According to EIA (U.S. Energy Information Administration) estimates, US coal shipments dropped marginally to 18.6 million tons during the week ended September 4, compared to 18.7 million tons for the week ended August 28.
Out of the total shipments, 7.5 million tons came from the East, while the remaining 11.1 million tons came from the West. The shipments correspond to 108,208 railcar loadings, crossing the 100,000 mark for the seventh week in a row.
Why is this indicator important?
Every week, the EIA publishes shipment data based on coal railcar loadings. Coal is an important commodity for railroad companies that ship coal, such as Union Pacific (UNP) and CSX (CSX). However, coal’s importance in freight is decreasing due to the emergence of shale oil. It is also decreasing because of competition from other commodities. We looked at the relationship between crude oil and coal in the third part of this series.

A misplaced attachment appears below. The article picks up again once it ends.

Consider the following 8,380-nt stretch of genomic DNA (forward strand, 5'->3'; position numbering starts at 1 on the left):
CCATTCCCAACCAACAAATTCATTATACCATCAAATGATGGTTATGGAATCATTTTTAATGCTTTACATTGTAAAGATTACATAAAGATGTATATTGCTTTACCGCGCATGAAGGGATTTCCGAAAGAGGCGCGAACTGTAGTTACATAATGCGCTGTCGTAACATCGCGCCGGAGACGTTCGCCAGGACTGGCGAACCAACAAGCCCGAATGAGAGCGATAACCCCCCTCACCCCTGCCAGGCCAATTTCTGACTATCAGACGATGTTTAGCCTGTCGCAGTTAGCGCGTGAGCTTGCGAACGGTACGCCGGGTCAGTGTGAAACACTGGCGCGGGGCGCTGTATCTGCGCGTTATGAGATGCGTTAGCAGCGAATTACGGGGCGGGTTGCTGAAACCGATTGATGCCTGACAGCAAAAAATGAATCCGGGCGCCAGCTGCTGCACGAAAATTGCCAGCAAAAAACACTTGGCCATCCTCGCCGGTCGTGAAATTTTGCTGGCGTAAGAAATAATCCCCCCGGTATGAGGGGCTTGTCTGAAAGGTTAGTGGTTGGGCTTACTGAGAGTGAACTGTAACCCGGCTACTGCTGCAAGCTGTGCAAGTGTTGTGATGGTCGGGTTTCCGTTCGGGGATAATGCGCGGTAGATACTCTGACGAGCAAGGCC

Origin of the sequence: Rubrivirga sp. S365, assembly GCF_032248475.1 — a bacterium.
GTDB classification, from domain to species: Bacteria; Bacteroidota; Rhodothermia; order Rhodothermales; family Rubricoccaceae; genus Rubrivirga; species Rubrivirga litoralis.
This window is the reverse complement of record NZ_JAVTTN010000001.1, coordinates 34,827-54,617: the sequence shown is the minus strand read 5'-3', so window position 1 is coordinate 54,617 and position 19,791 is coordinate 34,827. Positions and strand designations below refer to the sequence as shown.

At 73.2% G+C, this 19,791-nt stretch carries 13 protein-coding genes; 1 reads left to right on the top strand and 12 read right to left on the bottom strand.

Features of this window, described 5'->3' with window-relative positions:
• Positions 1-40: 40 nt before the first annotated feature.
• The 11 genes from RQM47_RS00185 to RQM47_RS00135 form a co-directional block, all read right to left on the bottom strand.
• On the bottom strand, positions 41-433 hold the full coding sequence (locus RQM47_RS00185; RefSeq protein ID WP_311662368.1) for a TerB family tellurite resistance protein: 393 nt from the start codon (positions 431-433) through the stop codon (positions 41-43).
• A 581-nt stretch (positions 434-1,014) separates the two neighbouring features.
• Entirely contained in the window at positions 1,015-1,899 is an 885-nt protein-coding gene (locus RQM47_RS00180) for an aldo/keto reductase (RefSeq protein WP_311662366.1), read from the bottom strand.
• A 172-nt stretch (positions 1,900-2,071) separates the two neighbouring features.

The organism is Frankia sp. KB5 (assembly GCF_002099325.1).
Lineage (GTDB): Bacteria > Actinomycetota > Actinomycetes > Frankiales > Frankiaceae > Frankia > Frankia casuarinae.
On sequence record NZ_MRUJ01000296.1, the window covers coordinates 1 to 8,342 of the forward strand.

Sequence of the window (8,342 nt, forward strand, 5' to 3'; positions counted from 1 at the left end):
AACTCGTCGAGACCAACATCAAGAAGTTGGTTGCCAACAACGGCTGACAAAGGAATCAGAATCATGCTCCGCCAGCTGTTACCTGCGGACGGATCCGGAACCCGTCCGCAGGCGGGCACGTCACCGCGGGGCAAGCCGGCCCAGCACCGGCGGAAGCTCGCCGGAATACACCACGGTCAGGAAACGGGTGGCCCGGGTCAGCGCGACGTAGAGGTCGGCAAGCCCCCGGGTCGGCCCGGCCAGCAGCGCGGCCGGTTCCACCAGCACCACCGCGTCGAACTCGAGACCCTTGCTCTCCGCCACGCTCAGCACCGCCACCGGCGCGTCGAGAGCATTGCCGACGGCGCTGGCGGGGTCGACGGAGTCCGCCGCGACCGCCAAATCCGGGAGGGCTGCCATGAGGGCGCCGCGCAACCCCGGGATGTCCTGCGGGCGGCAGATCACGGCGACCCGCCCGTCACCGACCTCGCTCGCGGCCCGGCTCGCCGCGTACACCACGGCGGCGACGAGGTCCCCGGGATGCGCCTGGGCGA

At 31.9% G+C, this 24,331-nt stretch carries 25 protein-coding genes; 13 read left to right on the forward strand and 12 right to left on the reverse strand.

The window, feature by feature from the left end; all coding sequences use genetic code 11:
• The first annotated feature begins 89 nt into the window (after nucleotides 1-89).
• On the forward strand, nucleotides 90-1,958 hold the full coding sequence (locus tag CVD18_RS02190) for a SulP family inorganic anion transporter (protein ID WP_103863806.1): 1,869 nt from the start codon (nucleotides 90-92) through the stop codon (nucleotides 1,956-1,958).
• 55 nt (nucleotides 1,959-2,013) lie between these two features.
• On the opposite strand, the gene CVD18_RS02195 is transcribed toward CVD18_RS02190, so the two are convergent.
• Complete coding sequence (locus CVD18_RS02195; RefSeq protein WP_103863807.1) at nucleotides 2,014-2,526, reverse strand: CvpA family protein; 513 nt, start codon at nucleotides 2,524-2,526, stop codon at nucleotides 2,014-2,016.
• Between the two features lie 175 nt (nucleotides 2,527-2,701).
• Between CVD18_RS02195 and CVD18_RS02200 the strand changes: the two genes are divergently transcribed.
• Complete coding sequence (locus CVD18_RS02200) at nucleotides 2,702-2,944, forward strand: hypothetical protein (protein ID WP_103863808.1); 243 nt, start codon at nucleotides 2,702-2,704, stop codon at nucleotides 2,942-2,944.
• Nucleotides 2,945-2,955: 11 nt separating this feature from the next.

More importantly, coal producers mine coal on demand, so coal shipments mirror production over the long term. A sustained rise or fall in coal shipments over a few weeks compared to the previous year is a significant indicator for coal producers (KOL) such as Peabody Energy (BTU), Alliance Resource Partners (ARLP), Arch Coal (ACI), and Cloud Peak Energy (CLD).
However, there can be some deviations in the short term. Shipments are a function of demand and other factors such as rail availability and competition from other commodities, so weekly coal shipment data can be misleading. Apart from genuine demand-side issues, factors such as the unavailability of railcars, bad weather, and supply issues can distort the data.